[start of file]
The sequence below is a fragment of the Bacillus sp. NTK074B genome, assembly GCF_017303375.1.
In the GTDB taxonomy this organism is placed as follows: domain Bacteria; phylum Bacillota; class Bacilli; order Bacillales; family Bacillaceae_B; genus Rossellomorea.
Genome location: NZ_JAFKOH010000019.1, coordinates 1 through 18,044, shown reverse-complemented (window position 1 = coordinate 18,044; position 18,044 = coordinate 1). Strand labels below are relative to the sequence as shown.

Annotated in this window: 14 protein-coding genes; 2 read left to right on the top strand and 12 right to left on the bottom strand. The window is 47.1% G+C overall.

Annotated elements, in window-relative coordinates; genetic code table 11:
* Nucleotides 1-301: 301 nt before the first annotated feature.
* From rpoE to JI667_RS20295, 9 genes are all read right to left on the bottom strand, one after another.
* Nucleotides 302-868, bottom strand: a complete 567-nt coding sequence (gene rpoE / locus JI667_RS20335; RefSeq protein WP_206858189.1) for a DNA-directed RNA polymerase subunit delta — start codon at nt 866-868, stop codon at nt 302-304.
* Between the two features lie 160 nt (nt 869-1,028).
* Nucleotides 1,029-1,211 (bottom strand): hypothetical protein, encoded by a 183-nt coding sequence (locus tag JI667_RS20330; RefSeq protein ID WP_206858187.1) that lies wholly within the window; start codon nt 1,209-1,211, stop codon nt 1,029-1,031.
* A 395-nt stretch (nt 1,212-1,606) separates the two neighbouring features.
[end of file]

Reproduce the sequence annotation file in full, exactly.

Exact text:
The sequence below is a fragment of the Bacillus sp. NTK074B genome, assembly GCF_017303375.1.
In the GTDB taxonomy this organism is placed as follows: domain Bacteria; phylum Bacillota; class Bacilli; order Bacillales; family Bacillaceae_B; genus Rossellomorea.
Genome location: NZ_JAFKOH010000019.1, coordinates 1 through 18,044, shown reverse-complemented (window position 1 = coordinate 18,044; position 18,044 = coordinate 1). Strand labels below are relative to the sequence as shown.

Annotated in this window: 14 protein-coding genes; 2 read left to right on the top strand and 12 right to left on the bottom strand. The window is 47.1% G+C overall.

Annotated elements, in window-relative coordinates; genetic code table 11:
* Nucleotides 1-301: 301 nt before the first annotated feature.
* From rpoE to JI667_RS20295, 9 genes are all read right to left on the bottom strand, one after another.
* Nucleotides 302-868, bottom strand: a complete 567-nt coding sequence (gene rpoE / locus JI667_RS20335; RefSeq protein WP_206858189.1) for a DNA-directed RNA polymerase subunit delta — start codon at nt 866-868, stop codon at nt 302-304.
* Between the two features lie 160 nt (nt 869-1,028).
* Nucleotides 1,029-1,211 (bottom strand): hypothetical protein, encoded by a 183-nt coding sequence (locus tag JI667_RS20330; RefSeq protein ID WP_206858187.1) that lies wholly within the window; start codon nt 1,209-1,211, stop codon nt 1,029-1,031.
* A 395-nt stretch (nt 1,212-1,606) separates the two neighbouring features.